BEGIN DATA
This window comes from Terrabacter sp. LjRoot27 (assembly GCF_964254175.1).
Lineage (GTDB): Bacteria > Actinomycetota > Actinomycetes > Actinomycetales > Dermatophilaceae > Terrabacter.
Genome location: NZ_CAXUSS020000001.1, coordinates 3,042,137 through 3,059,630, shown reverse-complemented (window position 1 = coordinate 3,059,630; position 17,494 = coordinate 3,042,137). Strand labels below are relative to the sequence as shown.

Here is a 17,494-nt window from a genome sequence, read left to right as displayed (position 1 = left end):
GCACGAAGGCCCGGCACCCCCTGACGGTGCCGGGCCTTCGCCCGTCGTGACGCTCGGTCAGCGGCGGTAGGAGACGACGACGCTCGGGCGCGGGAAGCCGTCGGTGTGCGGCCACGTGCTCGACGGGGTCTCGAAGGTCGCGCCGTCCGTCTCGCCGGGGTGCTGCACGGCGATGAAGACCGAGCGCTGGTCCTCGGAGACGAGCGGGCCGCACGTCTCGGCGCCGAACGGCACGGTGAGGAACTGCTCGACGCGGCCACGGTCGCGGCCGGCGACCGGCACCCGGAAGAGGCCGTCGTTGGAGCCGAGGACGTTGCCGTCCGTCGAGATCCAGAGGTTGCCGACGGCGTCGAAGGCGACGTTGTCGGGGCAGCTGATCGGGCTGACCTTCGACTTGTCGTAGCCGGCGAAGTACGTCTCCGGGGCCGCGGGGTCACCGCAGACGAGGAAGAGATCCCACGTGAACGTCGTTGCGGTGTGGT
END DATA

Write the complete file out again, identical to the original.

This window comes from Terrabacter sp. LjRoot27 (assembly GCF_964254175.1).
Lineage (GTDB): Bacteria > Actinomycetota > Actinomycetes > Actinomycetales > Dermatophilaceae > Terrabacter.
Genome location: NZ_CAXUSS020000001.1, coordinates 3,042,137 through 3,059,630, shown reverse-complemented (window position 1 = coordinate 3,059,630; position 17,494 = coordinate 3,042,137). Strand labels below are relative to the sequence as shown.

Here is a 17,494-nt window from a genome sequence, read left to right as displayed (position 1 = left end):
GCACGAAGGCCCGGCACCCCCTGACGGTGCCGGGCCTTCGCCCGTCGTGACGCTCGGTCAGCGGCGGTAGGAGACGACGACGCTCGGGCGCGGGAAGCCGTCGGTGTGCGGCCACGTGCTCGACGGGGTCTCGAAGGTCGCGCCGTCCGTCTCGCCGGGGTGCTGCACGGCGATGAAGACCGAGCGCTGGTCCTCGGAGACGAGCGGGCCGCACGTCTCGGCGCCGAACGGCACGGTGAGGAACTGCTCGACGCGGCCACGGTCGCGGCCGGCGACCGGCACCCGGAAGAGGCCGTCGTTGGAGCCGAGGACGTTGCCGTCCGTCGAGATCCAGAGGTTGCCGACGGCGTCGAAGGCGACGTTGTCGGGGCAGCTGATCGGGCTGACCTTCGACTTGTCGTAGCCGGCGAAGTACGTCTCCGGGGCCGCGGGGTCACCGCAGACGAGGAAGAGATCCCACGTGAACGTCGTTGCGGTGTGGT